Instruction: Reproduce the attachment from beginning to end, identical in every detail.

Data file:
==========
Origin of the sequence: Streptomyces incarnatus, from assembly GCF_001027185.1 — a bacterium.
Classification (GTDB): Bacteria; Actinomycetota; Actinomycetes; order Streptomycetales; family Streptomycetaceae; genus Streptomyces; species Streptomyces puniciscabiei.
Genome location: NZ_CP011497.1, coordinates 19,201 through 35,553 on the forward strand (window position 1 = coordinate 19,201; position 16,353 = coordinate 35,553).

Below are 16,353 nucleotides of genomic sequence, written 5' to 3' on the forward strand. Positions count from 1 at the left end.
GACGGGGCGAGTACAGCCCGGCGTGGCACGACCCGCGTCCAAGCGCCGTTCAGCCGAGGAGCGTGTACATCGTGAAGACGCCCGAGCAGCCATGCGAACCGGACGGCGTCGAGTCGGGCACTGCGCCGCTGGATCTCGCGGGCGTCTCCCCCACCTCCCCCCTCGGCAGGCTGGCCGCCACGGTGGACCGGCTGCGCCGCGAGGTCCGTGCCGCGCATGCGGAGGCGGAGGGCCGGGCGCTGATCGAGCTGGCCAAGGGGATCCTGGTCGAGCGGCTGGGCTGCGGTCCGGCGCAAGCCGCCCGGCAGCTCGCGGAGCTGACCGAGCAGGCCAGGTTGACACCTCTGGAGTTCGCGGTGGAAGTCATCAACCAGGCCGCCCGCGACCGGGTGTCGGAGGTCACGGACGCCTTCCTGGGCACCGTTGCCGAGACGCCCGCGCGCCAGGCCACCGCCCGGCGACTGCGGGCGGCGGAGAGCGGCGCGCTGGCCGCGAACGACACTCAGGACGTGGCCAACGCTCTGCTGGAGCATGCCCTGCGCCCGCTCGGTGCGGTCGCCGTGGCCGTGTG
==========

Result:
Origin of the sequence: Streptomyces incarnatus, from assembly GCF_001027185.1 — a bacterium.
Classification (GTDB): Bacteria; Actinomycetota; Actinomycetes; order Streptomycetales; family Streptomycetaceae; genus Streptomyces; species Streptomyces puniciscabiei.
Genome location: NZ_CP011497.1, coordinates 19,201 through 35,553 on the forward strand (window position 1 = coordinate 19,201; position 16,353 = coordinate 35,553).

Below are 16,353 nucleotides of genomic sequence, written 5' to 3' on the forward strand. Positions count from 1 at the left end.
GACGGGGCGAGTACAGCCCGGCGTGGCACGACCCGCGTCCAAGCGCCGTTCAGCCGAGGAGCGTGTACATCGTGAAGACGCCCGAGCAGCCATGCGAACCGGACGGCGTCGAGTCGGGCACTGCGCCGCTGGATCTCGCGGGCGTCTCCCCCACCTCCCCCCTCGGCAGGCTGGCCGCCACGGTGGACCGGCTGCGCCGCGAGGTCCGTGCCGCGCATGCGGAGGCGGAGGGCCGGGCGCTGATCGAGCTGGCCAAGGGGATCCTGGTCGAGCGGCTGGGCTGCGGTCCGGCGCAAGCCGCCCGGCAGCTCGCGGAGCTGACCGAGCAGGCCAGGTTGACACCTCTGGAGTTCGCGGTGGAAGTCATCAACCAGGCCGCCCGCGACCGGGTGTCGGAGGTCACGGACGCCTTCCTGGGCACCGTTGCCGAGACGCCCGCGCGCCAGGCCACCGCCCGGCGACTGCGGGCGGCGGAGAGCGGCGCGCTGGCCGCGAACGACACTCAGGACGTGGCCAACGCTCTGCTGGAGCATGCCCTGCGCCCGCTCGGTGCGGTCGCCGTGGCCGTGTG